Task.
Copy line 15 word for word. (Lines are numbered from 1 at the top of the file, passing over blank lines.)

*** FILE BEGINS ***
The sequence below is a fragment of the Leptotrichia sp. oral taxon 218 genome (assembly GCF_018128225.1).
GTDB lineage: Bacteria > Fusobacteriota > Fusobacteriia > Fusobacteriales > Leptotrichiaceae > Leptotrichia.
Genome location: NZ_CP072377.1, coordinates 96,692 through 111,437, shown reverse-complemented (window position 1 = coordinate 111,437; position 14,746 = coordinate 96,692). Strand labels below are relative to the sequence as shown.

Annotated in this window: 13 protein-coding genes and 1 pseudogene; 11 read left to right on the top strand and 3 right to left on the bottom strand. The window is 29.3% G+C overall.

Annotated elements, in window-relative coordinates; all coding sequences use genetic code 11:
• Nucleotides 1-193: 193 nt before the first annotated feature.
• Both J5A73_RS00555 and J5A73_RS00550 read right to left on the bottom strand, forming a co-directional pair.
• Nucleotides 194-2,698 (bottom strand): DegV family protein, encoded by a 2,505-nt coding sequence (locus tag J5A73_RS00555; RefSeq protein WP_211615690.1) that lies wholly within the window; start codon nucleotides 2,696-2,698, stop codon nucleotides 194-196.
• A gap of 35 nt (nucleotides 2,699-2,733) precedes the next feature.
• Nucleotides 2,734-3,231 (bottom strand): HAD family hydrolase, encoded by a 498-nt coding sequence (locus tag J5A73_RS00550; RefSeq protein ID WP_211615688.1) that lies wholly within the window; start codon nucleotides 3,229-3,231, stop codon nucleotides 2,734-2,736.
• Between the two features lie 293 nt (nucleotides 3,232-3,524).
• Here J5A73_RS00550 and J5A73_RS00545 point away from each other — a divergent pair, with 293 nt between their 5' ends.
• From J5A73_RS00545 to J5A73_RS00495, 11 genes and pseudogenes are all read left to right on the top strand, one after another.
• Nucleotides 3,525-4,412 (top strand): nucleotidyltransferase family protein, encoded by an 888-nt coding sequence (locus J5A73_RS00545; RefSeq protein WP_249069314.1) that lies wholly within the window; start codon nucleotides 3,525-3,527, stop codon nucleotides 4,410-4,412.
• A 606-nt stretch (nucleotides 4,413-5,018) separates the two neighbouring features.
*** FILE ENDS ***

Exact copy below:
• A 606-nt stretch (nucleotides 4,413-5,018) separates the two neighbouring features.